ATHENS, Ga. - Danny Verdun Wheeler's wheels make a distinct statement the linebacker from Thomson aspires to live up to as a junior at Georgia.
The "old school" 1970 Pontiac Catalina - the same model featured in the movie Anchorman: The Legend of Ron Burgundy - conveys muscle.
Danny Verdun Wheeler poses with his 1970 Pontiac Catalina. Wheeler got the car about a year ago and has spent time working on the engine, having bodywork done and customizing the interior.
Todd Bennett/Morris News Service
The solid black exterior and the custom chrome rims exude self-confidence.
The Bulldog colored interior - with his jersey number "42" prominently displayed in the headrests and the logo "G's" on the back seats - screams "Look at me!"
The title, which he bought off his father, in the glove box expresses his independence.
"I pretty much got it to where I like it now," Verdun Wheeler said of his ride. "I get the stare all the time. People talk and know I'm really representing Georgia."
This car represents Verdun Wheeler as well. It's not quite the dream car he's always wanted - he still covets a late ‚Äò60s Dodge Charger similar to the muscle car made famous by The Dukes of Hazzard - but it's on the right road.
"I'm into big engines and motors," he said. "They don't build cars like that anymore, with that much muscle power straight out of the factory."
Verdun Wheeler is expected to be a vital cog in the Bulldogs defense, which sports a lot of new faces in positions vacated by marquee talent. Versatile enough to play any position in the linebacking corps, Verdun Wheeler is working his way back from injury, playing most recently on the strong side.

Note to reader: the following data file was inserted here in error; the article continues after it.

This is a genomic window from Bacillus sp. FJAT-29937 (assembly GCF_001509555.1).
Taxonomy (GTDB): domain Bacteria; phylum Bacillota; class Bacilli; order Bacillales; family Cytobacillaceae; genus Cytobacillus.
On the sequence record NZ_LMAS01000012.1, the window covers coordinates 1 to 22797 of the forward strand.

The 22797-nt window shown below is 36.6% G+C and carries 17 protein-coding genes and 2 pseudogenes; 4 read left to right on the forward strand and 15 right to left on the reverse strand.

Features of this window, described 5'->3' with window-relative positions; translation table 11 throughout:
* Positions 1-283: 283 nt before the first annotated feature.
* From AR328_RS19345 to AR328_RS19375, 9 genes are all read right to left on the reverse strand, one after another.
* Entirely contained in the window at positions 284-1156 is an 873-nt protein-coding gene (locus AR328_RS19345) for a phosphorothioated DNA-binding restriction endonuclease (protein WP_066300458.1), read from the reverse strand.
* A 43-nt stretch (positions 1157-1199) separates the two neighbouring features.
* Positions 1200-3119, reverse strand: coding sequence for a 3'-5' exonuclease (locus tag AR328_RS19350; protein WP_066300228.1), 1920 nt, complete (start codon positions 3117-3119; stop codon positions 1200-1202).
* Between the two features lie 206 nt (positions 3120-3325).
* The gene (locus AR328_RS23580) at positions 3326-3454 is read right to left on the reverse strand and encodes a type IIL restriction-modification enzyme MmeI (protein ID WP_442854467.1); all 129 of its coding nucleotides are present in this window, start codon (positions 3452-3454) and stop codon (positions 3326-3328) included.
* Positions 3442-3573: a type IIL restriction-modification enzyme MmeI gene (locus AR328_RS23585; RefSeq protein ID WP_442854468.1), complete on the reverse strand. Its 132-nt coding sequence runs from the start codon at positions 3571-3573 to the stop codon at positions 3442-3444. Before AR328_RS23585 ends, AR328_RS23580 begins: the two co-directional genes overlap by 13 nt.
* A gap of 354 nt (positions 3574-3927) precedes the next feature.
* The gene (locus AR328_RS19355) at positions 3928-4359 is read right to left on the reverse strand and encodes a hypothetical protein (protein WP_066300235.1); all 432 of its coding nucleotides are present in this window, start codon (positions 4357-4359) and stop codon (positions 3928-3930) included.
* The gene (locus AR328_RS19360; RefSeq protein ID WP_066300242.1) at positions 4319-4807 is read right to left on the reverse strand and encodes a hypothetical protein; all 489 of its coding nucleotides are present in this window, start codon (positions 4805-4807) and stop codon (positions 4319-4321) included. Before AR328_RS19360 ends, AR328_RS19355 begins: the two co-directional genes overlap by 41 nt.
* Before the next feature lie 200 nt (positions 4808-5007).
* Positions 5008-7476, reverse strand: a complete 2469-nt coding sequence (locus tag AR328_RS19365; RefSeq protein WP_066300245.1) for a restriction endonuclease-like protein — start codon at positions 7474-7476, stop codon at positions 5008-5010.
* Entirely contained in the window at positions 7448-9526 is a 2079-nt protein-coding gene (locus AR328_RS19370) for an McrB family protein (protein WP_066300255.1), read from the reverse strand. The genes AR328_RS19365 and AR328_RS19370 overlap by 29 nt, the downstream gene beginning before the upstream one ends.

Verdun Wheeler poses with his 1970 Pontiac Catalina
Todd Bennett/Morris News Service
"I've been learning more and now I'm preparing more," he said, mentioning goals he has in mind of 10 to 14 tackles and at least one impact turnover per game.
Don't be standing anywhere near his Catalina if you're one who believes the linebackers could be Georgia's weak link in 2005.
"I really don't think this team has much of a weakness," he said. "If we're the weakness, I want to see the strength."
Verdun Wheeler has developed into the kind of guy that coaches like to count on as leaders. He isn't afraid to say anything, knowing full well he'll have to back it up on Saturdays this fall.
"I feel confident," Verdun Wheeler said. "I really feel like this is a role that I need to be in. I want to be on the field as much as possible."
Said Georgia coach Mark Richt: "I think he's ready."
The biggest thing that Verdun Wheeler is ready to prove is that Georgia's punishing defense didn't leave with Odell Thurman and David Pollack and Thomas Davis. Verdun Wheeler thinks the concerns about adjustment to a new coordinator and fresh personnel is "100 percent overrated."
"I'm looking forward to showing people that Georgia can still be the best defense in the league," he said. "We have a lot of shoes to fill but I also feel like we're stepping in our own shoes. We've seen those guys who left and we watched and learned from their experience, and we're going to come together and walk our own way."
Coming off three 10-win seasons and top-six poll finishes didn't impress the experts enough to rank the 2005 Bulldogs any higher than 13th in the nation and third in the SEC East, does Verdun Wheeler think people are underestimating Georgia?
"I don't think, I know people are underestimating us, and I think that's good," he said. "We hope they keep underestimating us because all that does is drive us and motivate us more to become even better than we are. We'll see where we end up at the end of the season."